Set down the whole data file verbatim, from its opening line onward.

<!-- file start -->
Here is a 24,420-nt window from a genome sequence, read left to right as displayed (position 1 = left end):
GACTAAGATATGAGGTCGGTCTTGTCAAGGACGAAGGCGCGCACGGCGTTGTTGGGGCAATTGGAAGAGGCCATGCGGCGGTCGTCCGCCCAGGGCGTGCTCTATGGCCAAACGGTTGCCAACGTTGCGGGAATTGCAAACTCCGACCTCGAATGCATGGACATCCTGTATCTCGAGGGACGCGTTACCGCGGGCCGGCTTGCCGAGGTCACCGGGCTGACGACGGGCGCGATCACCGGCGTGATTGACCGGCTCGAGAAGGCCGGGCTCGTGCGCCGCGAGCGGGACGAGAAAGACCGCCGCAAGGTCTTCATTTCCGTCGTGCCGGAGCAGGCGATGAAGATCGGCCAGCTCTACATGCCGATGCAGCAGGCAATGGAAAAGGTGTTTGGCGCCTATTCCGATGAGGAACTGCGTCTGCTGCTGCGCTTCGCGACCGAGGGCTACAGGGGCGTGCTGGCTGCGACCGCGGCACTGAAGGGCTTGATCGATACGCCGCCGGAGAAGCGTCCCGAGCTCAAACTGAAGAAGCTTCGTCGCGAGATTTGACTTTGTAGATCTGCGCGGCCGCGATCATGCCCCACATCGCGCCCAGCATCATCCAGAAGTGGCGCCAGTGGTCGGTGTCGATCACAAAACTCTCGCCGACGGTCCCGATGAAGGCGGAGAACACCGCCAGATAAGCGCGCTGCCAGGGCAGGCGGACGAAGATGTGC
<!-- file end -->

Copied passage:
Here is a 24,420-nt window from a genome sequence, read left to right as displayed (position 1 = left end):
GACTAAGATATGAGGTCGGTCTTGTCAAGGACGAAGGCGCGCACGGCGTTGTTGGGGCAATTGGAAGAGGCCATGCGGCGGTCGTCCGCCCAGGGCGTGCTCTATGGCCAAACGGTTGCCAACGTTGCGGGAATTGCAAACTCCGACCTCGAATGCATGGACATCCTGTATCTCGAGGGACGCGTTACCGCGGGCCGGCTTGCCGAGGTCACCGGGCTGACGACGGGCGCGATCACCGGCGTGATTGACCGGCTCGAGAAGGCCGGGCTCGTGCGCCGCGAGCGGGACGAGAAAGACCGCCGCAAGGTCTTCATTTCCGTCGTGCCGGAGCAGGCGATGAAGATCGGCCAGCTCTACATGCCGATGCAGCAGGCAATGGAAAAGGTGTTTGGCGCCTATTCCGATGAGGAACTGCGTCTGCTGCTGCGCTTCGCGACCGAGGGCTACAGGGGCGTGCTGGCTGCGACCGCGGCACTGAAGGGCTTGATCGATACGCCGCCGGAGAAGCGTCCCGAGCTCAAACTGAAGAAGCTTCGTCGCGAGATTTGACTTTGTAGATCTGCGCGGCCGCGATCATGCCCCACATCGCGCCCAGCATCATCCAGAAGTGGCGCCAGTGGTCGGTGTCGATCACAAAACTCTCGCCGACGGTCCCGATGAAGGCGGAGAACACCGCCAGATAAGCGCGCTGCCAGGGCAGGCGGACGAAGATGTGC